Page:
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Change, For Making A Change

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Tim Harford is the celebrated author of the bestseller, The Undercover Economist. Harford uses the complexity principle of economics to tell the modern man that the art and craft of sophistication has enabled the availability of billions of products and services of varied shapes, sizes, tastes and scales of efficiency. It has, says Harford, redrawn nuances of successful adapting in every sphere of life.

In Adapt, Harford says such sophistication has increased individual reserves of material wealth and boosted competition and the quest for innovation and lasting solutions. But it has only introduced complexity in the society. Each of us has an inflated sense of what leadership can achieve and everyone does not get to enjoy the bounties of material success mainly because of failures to adapt.

Harford takes a leaf out of experiments of enterprising leaders, businessmen, students, scientists, economists, researchers, think tanks and small and big economies. He delves into processes that produce material wealth and tells us these processes in itself are near miraculous, harder than we tend to imagine. To understand which of the schemes (social, political, economic) would work and which would not, the author has given a recipe for successful adaptation by outlining three essential steps: One, variation: to try new things in the expectation that some will fail. Two, survival: to make failure survivable. And three, selection: to make sure that you know when you have failed.

"To produce new ideas, we must overcome our tendency to fall in step with those around us, and overcome those with a vested interest in the status quo," says Harford. Making failure survivable sometimes means taking small steps, but not always: many innovations emerge from highly speculative leaps. "And distinguishing success from failure, oddly, can be the hardest task of all," notes Harford. Most organisations and most forms of politics face similar difficulty in carrying out the simple process of variation and selection because it is grandiosity (not simplicity and objectivity) of a set of policies or schemes that appeals to leaders. In such cases, arrogance culminates in a denial to adapt.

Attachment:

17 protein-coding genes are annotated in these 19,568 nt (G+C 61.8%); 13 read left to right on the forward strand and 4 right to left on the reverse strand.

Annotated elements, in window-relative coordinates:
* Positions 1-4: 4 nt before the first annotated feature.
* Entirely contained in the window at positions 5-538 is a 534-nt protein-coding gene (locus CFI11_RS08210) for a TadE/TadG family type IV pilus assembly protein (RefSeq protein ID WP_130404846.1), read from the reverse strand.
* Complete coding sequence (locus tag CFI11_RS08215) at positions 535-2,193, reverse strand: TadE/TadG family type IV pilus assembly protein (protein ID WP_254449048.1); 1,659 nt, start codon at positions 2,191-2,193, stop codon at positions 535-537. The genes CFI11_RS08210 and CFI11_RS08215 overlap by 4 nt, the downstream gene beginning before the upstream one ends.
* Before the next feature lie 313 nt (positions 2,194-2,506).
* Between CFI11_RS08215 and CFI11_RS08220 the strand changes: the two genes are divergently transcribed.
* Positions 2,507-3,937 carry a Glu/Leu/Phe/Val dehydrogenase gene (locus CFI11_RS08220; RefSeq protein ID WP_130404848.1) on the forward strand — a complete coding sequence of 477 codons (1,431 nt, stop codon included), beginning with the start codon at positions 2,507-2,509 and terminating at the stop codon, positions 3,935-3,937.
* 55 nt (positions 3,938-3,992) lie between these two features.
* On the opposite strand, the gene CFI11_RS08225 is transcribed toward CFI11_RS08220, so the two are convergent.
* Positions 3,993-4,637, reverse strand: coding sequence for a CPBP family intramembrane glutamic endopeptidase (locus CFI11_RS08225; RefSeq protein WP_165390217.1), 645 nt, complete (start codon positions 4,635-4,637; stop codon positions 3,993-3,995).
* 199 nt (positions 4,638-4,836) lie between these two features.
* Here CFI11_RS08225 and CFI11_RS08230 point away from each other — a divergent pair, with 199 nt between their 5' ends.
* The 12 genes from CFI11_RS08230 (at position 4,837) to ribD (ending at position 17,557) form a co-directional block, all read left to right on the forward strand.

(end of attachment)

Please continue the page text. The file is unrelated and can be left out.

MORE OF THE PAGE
A case in point is the war in Iraq. US Defence Secretary Donald Rumsfeld's denial of reality typified his refusal to take advice from men who understood the ground situation. Just before the war had begun, General Eric Shinseki warned a Senate committee that several hundred thousand troops (two or three times more than the allocation made by Rumsfeld) would be required to deal with the aftermath. His advice was dismissed by Rumsfeld's deputy as "wildly off the mark". Today, the US is still battling insurgency on three fronts, the Shias, the Sunnis and the Al-Qaeda, and the US policy of "de-Baathification" has only left troops confounded.

Next example is that of Peter Palchinsky, an engineer, who was asked to assist Stalin regime (USSR) in launching an ambitious project in Magnitogorsk. The regime wanted this city of steel mills (far to the east of Moscow) to outsmart steel output of the UK. Against Palchinsky's warnings, the project was kickstarted without a study of the area's geology and without any interest in the availability of the coal needed to fire the mills. "The iron ore ran out in the 1970s and both coal and iron had to be shipped to what were the world's largest steel mills over vast distances." Conceived as a garden city, Magnitogorsk became something horrific. When historian Stephen Kotkin went there in 1987, he found "endemic alcoholism, shortage of almost everything, a crumbling infrastructure, unfathomable pollution and a health catastrophe".

Each page of the book has examples of inherent dangers in blindly following leaders who do not want to adapt. Good leaders, he says, may not solve every problem by themselves. They are in the company of experts. But then deep expertise, too, is not enough to solve complex problems. That is where an adapt surfaces.

Author's Details:
Tim Harford is a senior columnist for Financial Times. He has previously worked for Shell and the World Bank, and was a member of The Financial Times editorial board during 2006-09. His books include The Undercover Economist (2007), The Logic of Life (2008) and Dear Undercover Economist (2010). Harford is visiting fellow at Nuffield College, Oxford, and a senior visiting fellow at Cass Business School, London.

(This story was published in Businessworld Issue Dated 13-06-2011)